A full day can easily be spent at the Center with individuals and families free this Saturday to take in the significance of the permanent historical section, beginning with the Native American pottery exhibit and artifacts, through the tools and functional pots of the agricultural era, to the movement toward art pottery and to the more contemporary pots of today. Two large display cases hold samples of approximately 85% of the local Seagrove community potters. The Center rotates exhibits every 3 to 4 months and the current exhibit features works by Dan Finch and the Dan Finch Studio Potters. Visitors are welcome to pack a picnic lunch to enjoy on the outdoor tables underneath the grove of 100-year-old oak trees, and wander the charming rural grounds. Here one can explore the outside groundhog kiln and double chambered wood–firing kiln designed and built by potters Ruggles and Rankin (also featured in The Living Traditions book) during a teaching event.
Day-long demonstrations are held on Saturdays in the Center’s Educational Building by local potter Chad Brown. Chad is a 5th generation potter; his great-great grandfather was William Henry Chriscoe, a portion of whose original log cabin pottery studio now resides in the Smithsonian Museum. Chad is an up-and-coming potter to watch on the Seagrove scene, having worked as a journeyman potter for numerous studios and assisting many local potters with their wood firings. His decision to pursue his own pottery full-time this year was rewarded last month when he received the “The Award of Excellence” at The Arts in the Park show in Blowing Rock, North Carolina. Sid Luck of Luck’s Ware, coordinator of the 2008-09 TAPS (Traditional Arts Program for Students) said, “I was most fortunate to have Chad as an assistant in the TAPS program this year. He is an excellent potter, has a great rapport with students and is very dependable.” TAPS is an afterschool collaboration between the NC Arts Council, the NC Pottery Center, and Seagrove Elementary School. Its purpose is to provide public school students with the knowledge and practices of the Seagrove traditional pottery culture. Mark Hewitt remarked, "Chad Brown has quietly established his presence as one of the most talented younger potters in Seagrove. We all enjoy Chad's humor and good nature, and know how much he contributes to the NCPC with his patient, insightful demonstrations and his warm, generous personality. His beautiful pots reflect who he is."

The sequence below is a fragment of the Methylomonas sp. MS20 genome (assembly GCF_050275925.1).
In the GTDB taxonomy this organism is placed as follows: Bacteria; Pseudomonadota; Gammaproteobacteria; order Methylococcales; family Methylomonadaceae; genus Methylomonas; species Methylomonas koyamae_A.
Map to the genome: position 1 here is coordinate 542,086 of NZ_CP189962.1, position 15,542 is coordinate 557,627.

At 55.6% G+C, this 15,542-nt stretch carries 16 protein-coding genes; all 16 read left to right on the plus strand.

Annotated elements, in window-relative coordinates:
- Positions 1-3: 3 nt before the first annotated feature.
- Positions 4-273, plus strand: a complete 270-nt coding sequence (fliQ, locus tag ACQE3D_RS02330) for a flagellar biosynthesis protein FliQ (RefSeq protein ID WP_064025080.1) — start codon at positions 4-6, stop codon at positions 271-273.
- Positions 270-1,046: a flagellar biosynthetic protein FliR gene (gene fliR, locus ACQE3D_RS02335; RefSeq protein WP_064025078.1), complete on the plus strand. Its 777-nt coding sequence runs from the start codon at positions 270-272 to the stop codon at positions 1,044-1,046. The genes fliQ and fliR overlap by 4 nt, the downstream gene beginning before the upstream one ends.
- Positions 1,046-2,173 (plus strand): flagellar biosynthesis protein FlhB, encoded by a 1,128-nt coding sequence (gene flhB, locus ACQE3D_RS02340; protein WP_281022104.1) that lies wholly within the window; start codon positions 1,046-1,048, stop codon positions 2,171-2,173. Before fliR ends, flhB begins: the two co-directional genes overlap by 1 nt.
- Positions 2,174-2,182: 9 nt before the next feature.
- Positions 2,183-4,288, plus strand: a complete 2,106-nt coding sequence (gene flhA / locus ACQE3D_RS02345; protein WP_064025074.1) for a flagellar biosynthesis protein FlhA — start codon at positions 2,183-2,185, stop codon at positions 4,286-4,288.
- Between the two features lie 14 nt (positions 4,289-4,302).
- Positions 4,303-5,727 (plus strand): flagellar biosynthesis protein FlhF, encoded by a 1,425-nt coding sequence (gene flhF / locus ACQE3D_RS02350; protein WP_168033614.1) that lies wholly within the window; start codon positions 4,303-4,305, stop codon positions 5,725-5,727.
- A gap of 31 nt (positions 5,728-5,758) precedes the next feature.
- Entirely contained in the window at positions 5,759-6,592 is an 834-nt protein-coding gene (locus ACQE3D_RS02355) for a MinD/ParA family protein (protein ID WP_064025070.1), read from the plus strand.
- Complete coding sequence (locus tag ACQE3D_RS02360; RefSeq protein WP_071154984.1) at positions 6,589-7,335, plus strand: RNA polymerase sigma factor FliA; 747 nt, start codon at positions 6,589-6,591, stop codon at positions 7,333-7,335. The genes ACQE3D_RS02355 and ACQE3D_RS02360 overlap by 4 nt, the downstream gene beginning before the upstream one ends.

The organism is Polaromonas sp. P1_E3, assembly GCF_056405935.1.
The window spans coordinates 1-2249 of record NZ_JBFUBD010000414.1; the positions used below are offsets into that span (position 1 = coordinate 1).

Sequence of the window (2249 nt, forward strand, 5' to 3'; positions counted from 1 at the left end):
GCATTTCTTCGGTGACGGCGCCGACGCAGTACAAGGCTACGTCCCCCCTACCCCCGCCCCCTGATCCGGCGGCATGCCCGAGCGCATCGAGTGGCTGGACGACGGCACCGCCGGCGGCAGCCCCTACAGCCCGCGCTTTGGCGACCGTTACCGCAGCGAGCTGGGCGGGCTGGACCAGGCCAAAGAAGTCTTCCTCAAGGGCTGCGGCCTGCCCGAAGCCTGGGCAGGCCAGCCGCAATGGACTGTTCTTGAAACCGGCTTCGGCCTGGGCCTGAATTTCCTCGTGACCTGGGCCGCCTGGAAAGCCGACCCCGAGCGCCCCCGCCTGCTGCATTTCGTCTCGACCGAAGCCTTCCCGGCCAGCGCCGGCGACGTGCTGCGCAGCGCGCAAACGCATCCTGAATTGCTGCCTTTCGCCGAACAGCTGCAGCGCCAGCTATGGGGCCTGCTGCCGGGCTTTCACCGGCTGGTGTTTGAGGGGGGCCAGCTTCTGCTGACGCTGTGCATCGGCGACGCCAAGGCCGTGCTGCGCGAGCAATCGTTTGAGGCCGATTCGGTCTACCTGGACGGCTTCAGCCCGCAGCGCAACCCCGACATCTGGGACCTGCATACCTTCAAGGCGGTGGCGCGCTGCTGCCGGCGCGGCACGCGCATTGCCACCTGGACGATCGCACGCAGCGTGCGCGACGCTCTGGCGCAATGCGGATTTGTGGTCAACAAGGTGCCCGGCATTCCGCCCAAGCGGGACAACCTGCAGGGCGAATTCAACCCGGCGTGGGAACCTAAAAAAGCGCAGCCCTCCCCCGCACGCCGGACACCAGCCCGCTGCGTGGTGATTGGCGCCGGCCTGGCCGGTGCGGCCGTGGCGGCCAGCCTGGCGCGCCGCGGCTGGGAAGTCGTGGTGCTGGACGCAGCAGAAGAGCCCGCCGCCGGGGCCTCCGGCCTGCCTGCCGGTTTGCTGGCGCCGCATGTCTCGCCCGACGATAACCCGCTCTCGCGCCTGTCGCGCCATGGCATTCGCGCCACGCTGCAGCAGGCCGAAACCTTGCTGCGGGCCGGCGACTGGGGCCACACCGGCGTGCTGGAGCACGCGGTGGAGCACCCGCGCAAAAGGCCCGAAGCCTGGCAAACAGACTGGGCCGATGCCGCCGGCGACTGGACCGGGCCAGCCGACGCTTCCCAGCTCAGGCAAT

Opened in 1998 in Seagrove, the NCPC mission is to promote public awareness of North Carolina’s remarkable pottery heritage. The Center welcomes and informs visitors to the Seagrove area, enriching their experience through exhibitions and educational programs, and promoting potters working today across the state. The NCPC is a private nonprofit entity, funded primarily through memberships, grants, admissions, and appropriations. OPEN: Tuesdays – Saturdays 10:00 am to 4:00, ADMISSION (excluding free special events): $2 - adults, $1 - students 9th through 12th grades, Free - children through 8th grade, free - NCPC members. Handicap accessible. Groups and tours welcomed. For further information and details call 336- 873-8430, email